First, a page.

With 282 Munros to choose from, baggers have their work cut out. You'll find all manner of terrain on Scotland's 3000-footers, from thrilling scrambling at one extreme, to hands-in-pockets strolling at the other. There may be more glamour in the tough ones, but we can't always push ourselves. There's more to hillwalking than challenge, after all, and sometimes a shorter, gentler day just fits the bill. You won't get many bragging rights with this lot, but you will enjoy some nice achievable ticks on the list.
1. Carn Aosda and The Cairnwell
With summits less than one crow-flying kilometre from the A93, Carn Aosda and The Cairnwell take undisputed joint top billing in the easiest Munro stakes. Such rounded heathery lumps not be the most inspiring objectives, but there's no arguing with the speed and convenience. From a high start at the Glen Shee ski centre (a full 650m up before even leaving the car park) you could knock them both off inside a leisurely couple of hours. While the immediate surroundings are dominated by the clutter of the ski industry, the distant views of the Cairngorms lift these summits above the mundane.
There are better and more strenuous ways to do it, but the quickest bag for your buck is had, again, from Glen Shee. From the ski centre head east, following the edge of the pistes to gain a track climbing onto the spur of Meall Odhar. From here the dome of Glas Maol presents little challenge. Despite its proximity to civilisation this is a big hill, and its high summit plateau feels a long way, at least in spirit, from the car park.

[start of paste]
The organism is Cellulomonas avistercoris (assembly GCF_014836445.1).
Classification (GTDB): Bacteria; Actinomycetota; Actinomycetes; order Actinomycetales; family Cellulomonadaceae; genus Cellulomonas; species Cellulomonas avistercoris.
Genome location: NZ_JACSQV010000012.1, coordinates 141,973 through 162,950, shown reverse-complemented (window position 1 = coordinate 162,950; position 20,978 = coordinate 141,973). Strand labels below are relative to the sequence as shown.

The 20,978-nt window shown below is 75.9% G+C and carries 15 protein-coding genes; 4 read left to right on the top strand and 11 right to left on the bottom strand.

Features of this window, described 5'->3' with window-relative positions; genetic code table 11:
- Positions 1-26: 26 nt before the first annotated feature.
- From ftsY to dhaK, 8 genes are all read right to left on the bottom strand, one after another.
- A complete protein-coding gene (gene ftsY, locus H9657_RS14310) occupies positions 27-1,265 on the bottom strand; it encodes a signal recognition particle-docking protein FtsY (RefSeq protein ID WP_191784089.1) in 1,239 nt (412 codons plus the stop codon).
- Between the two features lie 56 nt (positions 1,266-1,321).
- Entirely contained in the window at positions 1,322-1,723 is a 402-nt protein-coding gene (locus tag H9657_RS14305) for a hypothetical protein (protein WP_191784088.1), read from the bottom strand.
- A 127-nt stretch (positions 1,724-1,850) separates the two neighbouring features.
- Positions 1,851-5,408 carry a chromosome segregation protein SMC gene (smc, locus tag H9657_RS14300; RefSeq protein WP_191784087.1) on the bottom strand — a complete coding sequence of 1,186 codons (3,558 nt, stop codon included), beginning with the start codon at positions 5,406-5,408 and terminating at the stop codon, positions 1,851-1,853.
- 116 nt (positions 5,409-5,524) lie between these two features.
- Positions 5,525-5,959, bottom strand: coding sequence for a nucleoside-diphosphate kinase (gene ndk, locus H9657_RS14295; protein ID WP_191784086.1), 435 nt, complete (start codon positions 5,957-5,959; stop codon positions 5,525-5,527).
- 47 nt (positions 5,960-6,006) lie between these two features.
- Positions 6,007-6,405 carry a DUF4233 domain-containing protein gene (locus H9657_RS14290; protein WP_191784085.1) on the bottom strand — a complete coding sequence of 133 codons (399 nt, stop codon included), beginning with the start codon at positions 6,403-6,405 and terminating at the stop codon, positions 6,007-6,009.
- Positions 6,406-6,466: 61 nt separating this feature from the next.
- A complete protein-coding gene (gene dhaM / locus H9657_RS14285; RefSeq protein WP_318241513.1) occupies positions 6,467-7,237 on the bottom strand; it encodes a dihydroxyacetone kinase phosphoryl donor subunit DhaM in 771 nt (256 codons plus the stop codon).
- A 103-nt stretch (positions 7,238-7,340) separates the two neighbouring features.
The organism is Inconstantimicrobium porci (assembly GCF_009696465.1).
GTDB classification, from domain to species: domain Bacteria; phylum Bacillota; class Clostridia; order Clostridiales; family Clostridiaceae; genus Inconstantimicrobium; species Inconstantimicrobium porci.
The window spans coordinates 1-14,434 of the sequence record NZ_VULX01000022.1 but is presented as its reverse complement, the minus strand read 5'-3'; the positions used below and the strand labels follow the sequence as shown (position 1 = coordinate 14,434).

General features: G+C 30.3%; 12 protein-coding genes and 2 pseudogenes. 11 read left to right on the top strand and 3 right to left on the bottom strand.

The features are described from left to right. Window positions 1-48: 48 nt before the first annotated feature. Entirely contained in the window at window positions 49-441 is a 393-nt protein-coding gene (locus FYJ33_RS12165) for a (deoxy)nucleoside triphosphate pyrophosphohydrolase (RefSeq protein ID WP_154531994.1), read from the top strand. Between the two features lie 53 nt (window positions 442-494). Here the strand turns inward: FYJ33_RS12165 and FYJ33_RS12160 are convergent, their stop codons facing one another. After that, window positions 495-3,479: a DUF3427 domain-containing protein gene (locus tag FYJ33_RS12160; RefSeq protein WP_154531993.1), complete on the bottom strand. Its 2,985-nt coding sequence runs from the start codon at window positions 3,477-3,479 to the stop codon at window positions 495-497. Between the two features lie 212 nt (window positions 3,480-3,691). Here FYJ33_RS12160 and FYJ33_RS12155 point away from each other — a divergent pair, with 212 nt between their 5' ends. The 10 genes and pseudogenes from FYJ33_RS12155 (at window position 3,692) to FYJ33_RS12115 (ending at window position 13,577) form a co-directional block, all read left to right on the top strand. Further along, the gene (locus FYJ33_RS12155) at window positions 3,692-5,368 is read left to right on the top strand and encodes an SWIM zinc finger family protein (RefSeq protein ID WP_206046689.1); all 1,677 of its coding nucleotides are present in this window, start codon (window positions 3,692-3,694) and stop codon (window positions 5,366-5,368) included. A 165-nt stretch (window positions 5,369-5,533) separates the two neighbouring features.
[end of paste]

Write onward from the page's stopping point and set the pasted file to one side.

- For a bigger day out on Glas Maol, see here
Buachaille Etive Beag
Dominated by stern, rocky peaks, Glen Coe is not known for its undemanding ascents; but keeping company with the brooding Buachaille Etive Mor, bristling Bidean nam Bian and the infamous Aonach Eagach is a far gentler mountain, the unassuming Buachaille Etive Beag. Standing as an independent massif, the Wee Buachaille offers two separate Munro ticks for little more than the price of one. It's a steady ascent on an understandably popular path to the col between the two 3000-foot peaks that bookend the main ridge, Stob Dubh and Stob Coire Raineach. Bag either, or both. It may not be a stern test of mountain mettle, but this being the middle of Glen Coe, you're spoilt for dramatic views.
Four thousand footer or not, you could be forgiven for treating Cairn Gorm as a hillwalking no-go zone. But venture beyond the ski resort and an entirely different side to the mountain is revealed, from the wild windswept plateau to the spectacular Northern Corries. If ever there was a mountain that exceeds expectations, then this is it. Love it or loathe it, there's no denying that the high access road gives you a big head start on the day's ascent. From here the ascent of the Fiacaill a' Choire Chais ridge, on a decent path, gets you quickly up high and away from the mess of pistes and broken funiculars. Cairngorm's summit dome is easily won. For the bite-sized tick, return the same way. With more time in hand, a long circuit westwards along the clifftops of the Northern Corries, Coire an t-Sneachda and Coire an Lochain, really shows you what the Cairngorms are about.
Meall nan Tarmachan